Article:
Finance Work Deliveries expected to suffer as drivers vote to strike
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Deliveries expected to suffer as drivers vote to strike

delivery drivers strike
Up to 2000 StarTrack employees have walked off the job after crisis talks failed. Photo: Facebook
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Workers at a major parcel delivery service have voted to strike, potentially dealing another blow to Australians already waiting longer periods for their online shopping due to virus lockdowns.

Some 90 per cent of StarTrack union members voted to take strike action if their employer did not meet their demands, the Transport Workers’ Union said.

The TWU says this made up 70 per cent of the total workforce, but StarTrack said it was barely a third.

The workers want StarTrack to guarantee labour hire workers will receive the same pay and conditions as regular employees.

They also want caps on the use of lower-paid external workers and want to be offered work before the company contracts it out.

Australians are already facing unusual wait times for deliveries, as Australia Post – which owns StarTrack – struggles under the pressure of a lockdown-induced online shopping blitz.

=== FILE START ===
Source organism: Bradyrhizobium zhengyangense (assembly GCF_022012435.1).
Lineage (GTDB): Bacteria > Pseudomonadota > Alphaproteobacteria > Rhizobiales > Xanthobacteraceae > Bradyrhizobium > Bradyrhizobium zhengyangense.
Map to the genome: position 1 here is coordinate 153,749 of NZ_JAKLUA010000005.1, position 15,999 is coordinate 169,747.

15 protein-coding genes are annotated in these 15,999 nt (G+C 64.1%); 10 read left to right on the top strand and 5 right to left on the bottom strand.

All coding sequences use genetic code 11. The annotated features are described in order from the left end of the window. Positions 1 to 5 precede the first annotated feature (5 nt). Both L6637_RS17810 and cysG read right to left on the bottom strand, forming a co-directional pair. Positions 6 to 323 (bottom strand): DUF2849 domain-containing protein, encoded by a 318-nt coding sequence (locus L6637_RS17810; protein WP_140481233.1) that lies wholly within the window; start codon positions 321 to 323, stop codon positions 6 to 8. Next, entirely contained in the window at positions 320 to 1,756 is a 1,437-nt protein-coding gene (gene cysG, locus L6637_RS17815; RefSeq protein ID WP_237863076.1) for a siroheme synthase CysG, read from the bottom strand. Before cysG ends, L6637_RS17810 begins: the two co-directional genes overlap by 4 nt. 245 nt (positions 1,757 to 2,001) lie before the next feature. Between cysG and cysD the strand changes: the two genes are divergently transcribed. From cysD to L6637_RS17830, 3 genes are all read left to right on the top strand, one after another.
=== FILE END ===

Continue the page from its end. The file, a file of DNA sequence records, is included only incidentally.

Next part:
The postal service last week paused parcel collection services for online retailers for three days in NSW, Victoria and the ACT, which are all in lockdown.

StarTrack workers are not the only delivery and transport company workers considering strike action.

Some 4000 FedEx workers are also voting on potential strike action, with a result expected next Friday.

Employees at Linfox and Bevchain are also casting votes in protected action ballots.

Transport Workers’ Union National Secretary Michael Kaine said StarTrack was playing games with workers’ livelihoods.

“At the same time as the company floods yards with contractors with fewer rights, it refuses the crucial job security guarantees employees deserve,” Mr Kaine said on Friday.

“Workers have no choice but to fight for their jobs and they’ve sent that message through a strong vote for the right to go on strike.

“The ball is in StarTrack’s court and we implore the major transport operator to act responsibly.”

StarTrack said its final offer to the TWU – a 9 per cent pay rise over three years – was the best they could do, and rejected union fears of job insecurity.

“We are disappointed that the TWU is threatening this action during a time when the crucial supply of essential goods has never been more important,” StarTrack said in a statement.

“Less than one-third of StarTrack’s workforce voted to support this action.

“Any industrial action would have a significant impact on customers, particularly those in vulnerable regional communities requiring essential supplies such as medicines, protective equipment and vaccines.”

-AAP